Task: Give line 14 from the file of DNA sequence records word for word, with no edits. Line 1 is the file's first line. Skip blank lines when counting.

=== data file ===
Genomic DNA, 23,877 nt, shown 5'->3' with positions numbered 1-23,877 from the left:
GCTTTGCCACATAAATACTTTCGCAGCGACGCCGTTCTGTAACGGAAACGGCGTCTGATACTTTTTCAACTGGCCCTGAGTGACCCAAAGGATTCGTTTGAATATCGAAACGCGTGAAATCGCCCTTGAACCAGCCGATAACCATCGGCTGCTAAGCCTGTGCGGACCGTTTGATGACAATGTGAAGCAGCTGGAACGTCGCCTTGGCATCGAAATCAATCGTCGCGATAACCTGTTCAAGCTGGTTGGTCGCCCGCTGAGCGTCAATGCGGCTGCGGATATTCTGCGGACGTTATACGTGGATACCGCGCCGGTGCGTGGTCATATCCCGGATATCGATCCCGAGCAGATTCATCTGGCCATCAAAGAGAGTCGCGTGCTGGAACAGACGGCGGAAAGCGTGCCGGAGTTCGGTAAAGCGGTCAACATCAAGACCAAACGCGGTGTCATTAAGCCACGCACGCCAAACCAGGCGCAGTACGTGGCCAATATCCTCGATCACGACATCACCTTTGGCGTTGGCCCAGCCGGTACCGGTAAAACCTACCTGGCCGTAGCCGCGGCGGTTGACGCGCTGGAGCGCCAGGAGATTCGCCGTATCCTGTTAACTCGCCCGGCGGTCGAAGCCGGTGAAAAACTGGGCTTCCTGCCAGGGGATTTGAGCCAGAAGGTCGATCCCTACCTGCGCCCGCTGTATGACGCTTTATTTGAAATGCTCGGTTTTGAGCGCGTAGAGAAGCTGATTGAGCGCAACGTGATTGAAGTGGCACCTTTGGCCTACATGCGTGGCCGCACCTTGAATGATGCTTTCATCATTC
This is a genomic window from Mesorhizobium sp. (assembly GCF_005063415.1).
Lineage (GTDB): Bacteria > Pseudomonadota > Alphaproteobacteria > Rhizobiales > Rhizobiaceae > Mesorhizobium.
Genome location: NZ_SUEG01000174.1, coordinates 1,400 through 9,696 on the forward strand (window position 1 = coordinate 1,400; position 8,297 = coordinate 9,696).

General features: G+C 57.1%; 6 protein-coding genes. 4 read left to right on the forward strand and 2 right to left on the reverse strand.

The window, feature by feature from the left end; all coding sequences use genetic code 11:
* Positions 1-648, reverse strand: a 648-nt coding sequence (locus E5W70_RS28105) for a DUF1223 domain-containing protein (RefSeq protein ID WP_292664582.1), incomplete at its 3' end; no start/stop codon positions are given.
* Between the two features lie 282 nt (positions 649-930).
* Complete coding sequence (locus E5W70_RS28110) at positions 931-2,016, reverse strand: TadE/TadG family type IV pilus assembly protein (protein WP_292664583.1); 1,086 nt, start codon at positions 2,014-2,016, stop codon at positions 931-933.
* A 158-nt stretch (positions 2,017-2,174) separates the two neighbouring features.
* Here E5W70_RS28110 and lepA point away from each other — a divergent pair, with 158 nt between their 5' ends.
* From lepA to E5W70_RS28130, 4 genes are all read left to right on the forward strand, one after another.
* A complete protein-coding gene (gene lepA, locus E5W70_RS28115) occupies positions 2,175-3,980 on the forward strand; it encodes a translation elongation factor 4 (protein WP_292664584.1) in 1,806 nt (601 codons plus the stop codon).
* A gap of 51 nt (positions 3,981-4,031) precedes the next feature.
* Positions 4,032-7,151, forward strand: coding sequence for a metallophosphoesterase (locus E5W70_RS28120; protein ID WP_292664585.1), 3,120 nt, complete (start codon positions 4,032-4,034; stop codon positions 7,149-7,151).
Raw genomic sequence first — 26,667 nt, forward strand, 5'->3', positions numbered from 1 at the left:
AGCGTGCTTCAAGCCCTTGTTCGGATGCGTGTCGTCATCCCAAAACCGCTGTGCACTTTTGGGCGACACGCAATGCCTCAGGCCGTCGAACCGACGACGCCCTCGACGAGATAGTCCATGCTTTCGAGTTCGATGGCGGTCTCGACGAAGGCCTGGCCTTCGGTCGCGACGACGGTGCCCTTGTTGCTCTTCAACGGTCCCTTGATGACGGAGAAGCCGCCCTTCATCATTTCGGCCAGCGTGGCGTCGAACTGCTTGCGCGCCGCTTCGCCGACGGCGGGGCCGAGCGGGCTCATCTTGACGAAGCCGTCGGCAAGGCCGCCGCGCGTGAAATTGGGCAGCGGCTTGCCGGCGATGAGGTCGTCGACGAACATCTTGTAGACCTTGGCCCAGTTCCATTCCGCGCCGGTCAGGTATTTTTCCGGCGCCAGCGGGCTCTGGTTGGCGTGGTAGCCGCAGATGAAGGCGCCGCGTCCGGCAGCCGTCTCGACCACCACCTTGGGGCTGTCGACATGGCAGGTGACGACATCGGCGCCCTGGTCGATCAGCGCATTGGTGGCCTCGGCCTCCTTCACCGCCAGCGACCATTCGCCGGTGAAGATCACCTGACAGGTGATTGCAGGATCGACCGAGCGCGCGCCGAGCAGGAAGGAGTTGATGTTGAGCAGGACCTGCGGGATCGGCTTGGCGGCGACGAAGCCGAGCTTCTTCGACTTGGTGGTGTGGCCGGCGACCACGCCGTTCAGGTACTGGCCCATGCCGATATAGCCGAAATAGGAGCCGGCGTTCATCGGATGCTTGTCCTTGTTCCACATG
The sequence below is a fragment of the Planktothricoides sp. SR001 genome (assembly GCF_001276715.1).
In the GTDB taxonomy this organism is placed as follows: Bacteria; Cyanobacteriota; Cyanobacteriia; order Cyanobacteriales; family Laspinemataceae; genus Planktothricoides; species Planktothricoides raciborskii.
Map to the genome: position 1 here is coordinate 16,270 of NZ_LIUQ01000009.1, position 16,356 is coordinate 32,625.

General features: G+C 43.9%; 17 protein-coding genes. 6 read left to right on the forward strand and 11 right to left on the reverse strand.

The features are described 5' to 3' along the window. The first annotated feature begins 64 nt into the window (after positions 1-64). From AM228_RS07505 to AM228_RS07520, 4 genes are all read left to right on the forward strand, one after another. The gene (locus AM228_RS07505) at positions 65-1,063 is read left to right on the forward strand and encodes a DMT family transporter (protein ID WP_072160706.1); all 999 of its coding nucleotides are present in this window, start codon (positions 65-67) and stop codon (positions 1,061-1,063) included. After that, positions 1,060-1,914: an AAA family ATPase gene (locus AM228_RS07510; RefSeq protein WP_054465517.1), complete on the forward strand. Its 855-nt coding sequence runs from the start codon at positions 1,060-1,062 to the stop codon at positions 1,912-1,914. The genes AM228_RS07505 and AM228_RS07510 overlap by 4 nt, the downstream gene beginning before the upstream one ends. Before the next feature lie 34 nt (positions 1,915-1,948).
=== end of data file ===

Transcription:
* A complete protein-coding gene (gene lepA, locus E5W70_RS28115) occupies positions 2,175-3,980 on the forward strand; it encodes a translation elongation factor 4 (protein WP_292664584.1) in 1,806 nt (601 codons plus the stop codon).